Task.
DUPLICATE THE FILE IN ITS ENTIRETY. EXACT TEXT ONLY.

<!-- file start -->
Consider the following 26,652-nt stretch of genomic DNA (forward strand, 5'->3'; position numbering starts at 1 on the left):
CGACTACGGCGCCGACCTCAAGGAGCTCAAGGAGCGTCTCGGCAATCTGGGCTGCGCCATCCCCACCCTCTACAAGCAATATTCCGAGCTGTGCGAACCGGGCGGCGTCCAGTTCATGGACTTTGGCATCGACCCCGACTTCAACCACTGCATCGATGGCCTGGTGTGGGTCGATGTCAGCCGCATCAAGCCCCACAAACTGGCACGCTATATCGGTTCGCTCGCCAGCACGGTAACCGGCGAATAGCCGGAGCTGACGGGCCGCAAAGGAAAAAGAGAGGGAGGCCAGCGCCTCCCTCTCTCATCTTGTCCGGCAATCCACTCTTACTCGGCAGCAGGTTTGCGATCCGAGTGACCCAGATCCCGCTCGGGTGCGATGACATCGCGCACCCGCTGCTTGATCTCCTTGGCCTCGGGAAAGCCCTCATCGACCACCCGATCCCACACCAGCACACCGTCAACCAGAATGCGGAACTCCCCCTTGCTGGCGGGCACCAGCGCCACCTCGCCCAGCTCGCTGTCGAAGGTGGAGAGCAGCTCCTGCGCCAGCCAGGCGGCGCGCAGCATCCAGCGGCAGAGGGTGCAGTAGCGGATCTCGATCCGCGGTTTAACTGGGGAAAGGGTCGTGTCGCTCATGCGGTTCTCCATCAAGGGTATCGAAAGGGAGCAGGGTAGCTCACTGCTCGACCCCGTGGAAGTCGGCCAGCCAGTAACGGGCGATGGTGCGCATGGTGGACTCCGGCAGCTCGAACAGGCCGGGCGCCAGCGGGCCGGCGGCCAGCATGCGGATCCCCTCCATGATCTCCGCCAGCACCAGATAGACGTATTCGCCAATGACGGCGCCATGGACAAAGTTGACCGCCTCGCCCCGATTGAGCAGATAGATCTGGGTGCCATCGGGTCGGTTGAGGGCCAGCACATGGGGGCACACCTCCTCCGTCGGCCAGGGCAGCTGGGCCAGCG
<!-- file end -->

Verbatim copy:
Consider the following 26,652-nt stretch of genomic DNA (forward strand, 5'->3'; position numbering starts at 1 on the left):
CGACTACGGCGCCGACCTCAAGGAGCTCAAGGAGCGTCTCGGCAATCTGGGCTGCGCCATCCCCACCCTCTACAAGCAATATTCCGAGCTGTGCGAACCGGGCGGCGTCCAGTTCATGGACTTTGGCATCGACCCCGACTTCAACCACTGCATCGATGGCCTGGTGTGGGTCGATGTCAGCCGCATCAAGCCCCACAAACTGGCACGCTATATCGGTTCGCTCGCCAGCACGGTAACCGGCGAATAGCCGGAGCTGACGGGCCGCAAAGGAAAAAGAGAGGGAGGCCAGCGCCTCCCTCTCTCATCTTGTCCGGCAATCCACTCTTACTCGGCAGCAGGTTTGCGATCCGAGTGACCCAGATCCCGCTCGGGTGCGATGACATCGCGCACCCGCTGCTTGATCTCCTTGGCCTCGGGAAAGCCCTCATCGACCACCCGATCCCACACCAGCACACCGTCAACCAGAATGCGGAACTCCCCCTTGCTGGCGGGCACCAGCGCCACCTCGCCCAGCTCGCTGTCGAAGGTGGAGAGCAGCTCCTGCGCCAGCCAGGCGGCGCGCAGCATCCAGCGGCAGAGGGTGCAGTAGCGGATCTCGATCCGCGGTTTAACTGGGGAAAGGGTCGTGTCGCTCATGCGGTTCTCCATCAAGGGTATCGAAAGGGAGCAGGGTAGCTCACTGCTCGACCCCGTGGAAGTCGGCCAGCCAGTAACGGGCGATGGTGCGCATGGTGGACTCCGGCAGCTCGAACAGGCCGGGCGCCAGCGGGCCGGCGGCCAGCATGCGGATCCCCTCCATGATCTCCGCCAGCACCAGATAGACGTATTCGCCAATGACGGCGCCATGGACAAAGTTGACCGCCTCGCCCCGATTGAGCAGATAGATCTGGGTGCCATCGGGTCGGTTGAGGGCCAGCACATGGGGGCACACCTCCTCCGTCGGCCAGGGCAGCTGGGCCAGCG